The current state and shape of Free State’s economy clearly presents huge opportunities for investors in the manufacturing sector. The Free State Development Corporation (FDC) is actively searching for investors, and giving them a helping hand, as in the construction of factories in the Harrismith and Botshabelo areas. The opening of a Makro store in Bloemfontein, and extensions being carried out on other retail malls, indicate that a recovery in the provincial economy is under way. Massive investments by companies in the oil and gas and petrochemical sector in Sasolburg have also boosted the economy. In agriprocessing, a number of opportunities exist in the province. Some products that are being explored are cherries, asparagus, vegetables, wholesale meat, leather and increased seed production in the province’s eastern reaches. Tourism is another sector that is being targeted as the province seeks to diversify its economy away from an over-dependence on agriculture and mining.
Economic planning for the province is attempting to integrate industrial development, rural development and the creation of sustainable small-, medium- and micro- enterprises. New economic drivers being targeted include logistics, ICT, innovation and research, agri-processing and manufacturing in sectors such as pharmaceuticals. The Sasolburg complex in the province’s northern section is a highly industrialised and efficient focus of high-level production. As the headquarters of Sasol, and the site of the company’s wax and chemical plants, the town is a major contributor to South Africa’s manufacturing sector. Several other chemical companies operate in the town. ChemCity is a business incubator downstream project promoting the sustainable use of byproducts from Sasol’s many plants. Sasol has recently made a series of investments to increase its capacity, with the wax production project representing the single biggest investment in any one project in the province’s history. In 2012, Omnia opened its new nitric acid plant, a development that cost R1.4-billion.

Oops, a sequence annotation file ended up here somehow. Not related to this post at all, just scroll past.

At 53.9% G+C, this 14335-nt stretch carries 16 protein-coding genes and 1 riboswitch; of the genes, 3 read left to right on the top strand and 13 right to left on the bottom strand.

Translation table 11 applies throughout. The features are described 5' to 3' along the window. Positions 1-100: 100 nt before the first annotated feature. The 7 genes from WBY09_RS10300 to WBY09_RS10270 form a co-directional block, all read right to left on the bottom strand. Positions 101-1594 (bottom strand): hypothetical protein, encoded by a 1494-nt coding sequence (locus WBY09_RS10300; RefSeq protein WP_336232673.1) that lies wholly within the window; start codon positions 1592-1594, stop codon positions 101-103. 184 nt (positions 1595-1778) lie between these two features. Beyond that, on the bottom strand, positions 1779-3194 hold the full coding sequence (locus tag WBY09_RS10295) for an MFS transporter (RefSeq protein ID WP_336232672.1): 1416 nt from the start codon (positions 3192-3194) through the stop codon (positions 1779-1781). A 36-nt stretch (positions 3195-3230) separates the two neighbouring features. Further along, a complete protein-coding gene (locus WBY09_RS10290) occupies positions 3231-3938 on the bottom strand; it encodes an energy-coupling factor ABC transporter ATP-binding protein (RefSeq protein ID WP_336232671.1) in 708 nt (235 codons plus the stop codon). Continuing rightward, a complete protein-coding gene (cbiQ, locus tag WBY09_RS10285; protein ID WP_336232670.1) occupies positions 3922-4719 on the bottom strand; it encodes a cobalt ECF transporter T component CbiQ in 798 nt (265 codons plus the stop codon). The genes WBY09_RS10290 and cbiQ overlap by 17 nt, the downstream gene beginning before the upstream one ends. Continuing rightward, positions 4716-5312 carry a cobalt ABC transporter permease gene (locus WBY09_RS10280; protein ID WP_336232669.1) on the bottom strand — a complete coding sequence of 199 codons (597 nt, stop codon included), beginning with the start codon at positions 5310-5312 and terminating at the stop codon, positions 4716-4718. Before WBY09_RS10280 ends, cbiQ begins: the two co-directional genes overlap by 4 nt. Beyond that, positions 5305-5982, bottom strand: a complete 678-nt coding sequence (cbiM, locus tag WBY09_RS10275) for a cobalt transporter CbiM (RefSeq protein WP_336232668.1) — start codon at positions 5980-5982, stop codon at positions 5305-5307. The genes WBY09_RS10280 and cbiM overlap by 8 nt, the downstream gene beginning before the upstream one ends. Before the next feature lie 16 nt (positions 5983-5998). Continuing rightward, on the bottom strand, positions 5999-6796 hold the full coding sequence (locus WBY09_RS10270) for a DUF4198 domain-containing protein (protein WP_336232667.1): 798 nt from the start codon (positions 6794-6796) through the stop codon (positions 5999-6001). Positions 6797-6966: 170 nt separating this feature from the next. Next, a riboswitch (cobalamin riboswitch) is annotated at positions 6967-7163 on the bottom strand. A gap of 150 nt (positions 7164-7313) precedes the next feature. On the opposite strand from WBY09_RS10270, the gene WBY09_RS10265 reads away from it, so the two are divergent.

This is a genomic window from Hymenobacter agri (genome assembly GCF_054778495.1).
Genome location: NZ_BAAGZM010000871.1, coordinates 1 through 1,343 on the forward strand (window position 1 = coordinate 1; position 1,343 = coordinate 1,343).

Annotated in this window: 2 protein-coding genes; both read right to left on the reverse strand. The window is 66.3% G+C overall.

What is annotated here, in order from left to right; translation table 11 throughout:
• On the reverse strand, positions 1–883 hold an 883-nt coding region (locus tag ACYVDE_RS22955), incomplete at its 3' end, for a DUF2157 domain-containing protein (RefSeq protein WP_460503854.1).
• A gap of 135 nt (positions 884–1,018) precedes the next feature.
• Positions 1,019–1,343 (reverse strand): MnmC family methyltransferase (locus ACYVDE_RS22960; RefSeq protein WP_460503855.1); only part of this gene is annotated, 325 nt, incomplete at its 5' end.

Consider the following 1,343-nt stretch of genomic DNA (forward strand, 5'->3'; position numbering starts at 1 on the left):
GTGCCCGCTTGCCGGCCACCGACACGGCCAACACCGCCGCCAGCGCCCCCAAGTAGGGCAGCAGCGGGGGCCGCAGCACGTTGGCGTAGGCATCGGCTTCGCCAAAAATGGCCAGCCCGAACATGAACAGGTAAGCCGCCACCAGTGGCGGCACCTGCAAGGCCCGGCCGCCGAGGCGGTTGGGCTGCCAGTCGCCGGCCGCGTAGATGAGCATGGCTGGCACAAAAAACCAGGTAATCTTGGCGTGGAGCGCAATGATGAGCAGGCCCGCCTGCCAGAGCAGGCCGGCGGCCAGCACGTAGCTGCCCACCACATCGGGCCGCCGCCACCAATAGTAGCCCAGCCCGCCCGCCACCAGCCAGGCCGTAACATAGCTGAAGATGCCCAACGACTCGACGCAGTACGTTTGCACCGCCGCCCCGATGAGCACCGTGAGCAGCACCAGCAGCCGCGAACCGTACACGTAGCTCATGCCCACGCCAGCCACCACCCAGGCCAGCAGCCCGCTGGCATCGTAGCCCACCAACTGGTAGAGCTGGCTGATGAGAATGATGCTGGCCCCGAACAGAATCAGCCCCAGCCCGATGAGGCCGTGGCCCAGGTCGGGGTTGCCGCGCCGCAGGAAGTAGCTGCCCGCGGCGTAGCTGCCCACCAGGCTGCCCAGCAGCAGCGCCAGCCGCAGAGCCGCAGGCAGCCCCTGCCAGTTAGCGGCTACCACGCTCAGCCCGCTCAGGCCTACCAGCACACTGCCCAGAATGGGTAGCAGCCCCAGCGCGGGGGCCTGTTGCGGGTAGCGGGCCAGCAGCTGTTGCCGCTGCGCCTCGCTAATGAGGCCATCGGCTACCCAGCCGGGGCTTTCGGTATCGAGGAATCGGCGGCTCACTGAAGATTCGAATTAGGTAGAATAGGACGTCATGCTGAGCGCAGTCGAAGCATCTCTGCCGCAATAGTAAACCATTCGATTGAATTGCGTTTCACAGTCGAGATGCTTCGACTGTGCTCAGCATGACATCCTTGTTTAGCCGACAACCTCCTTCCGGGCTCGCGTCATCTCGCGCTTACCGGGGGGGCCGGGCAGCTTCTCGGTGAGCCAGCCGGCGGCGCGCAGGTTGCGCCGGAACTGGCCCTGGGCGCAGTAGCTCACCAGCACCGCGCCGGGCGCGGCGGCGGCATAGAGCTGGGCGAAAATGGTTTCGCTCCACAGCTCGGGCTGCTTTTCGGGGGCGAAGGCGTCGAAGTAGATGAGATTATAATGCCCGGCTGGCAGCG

The landscape is characterised by wide open spaces in the west and beautiful valleys in the foothills of the Maluti mountains in the east. The province is sparsely populated, with a population of less than three million people mostly living in the north and east of the province. Sotho is the most widely spoken language, followed by Afrikaans. The region receives its rainfall in summer but sometimes the west and south can experience drought. The province is relatively well watered, with the Vaal and Orange rivers defining its northern and southern boundaries. In addition, a network of smaller rivers run through the area and run-off from hills and mountains ensure that the good soils of the area are well irrigated. The Gariep and Vaal dams are major sources of water and venues for recreation, as are the Free State’s lesser dams such as Sterkfontein, Allemanskraal and Kalkfontein. Tourism and aquaculture are just two potential income generators related to these water bodies.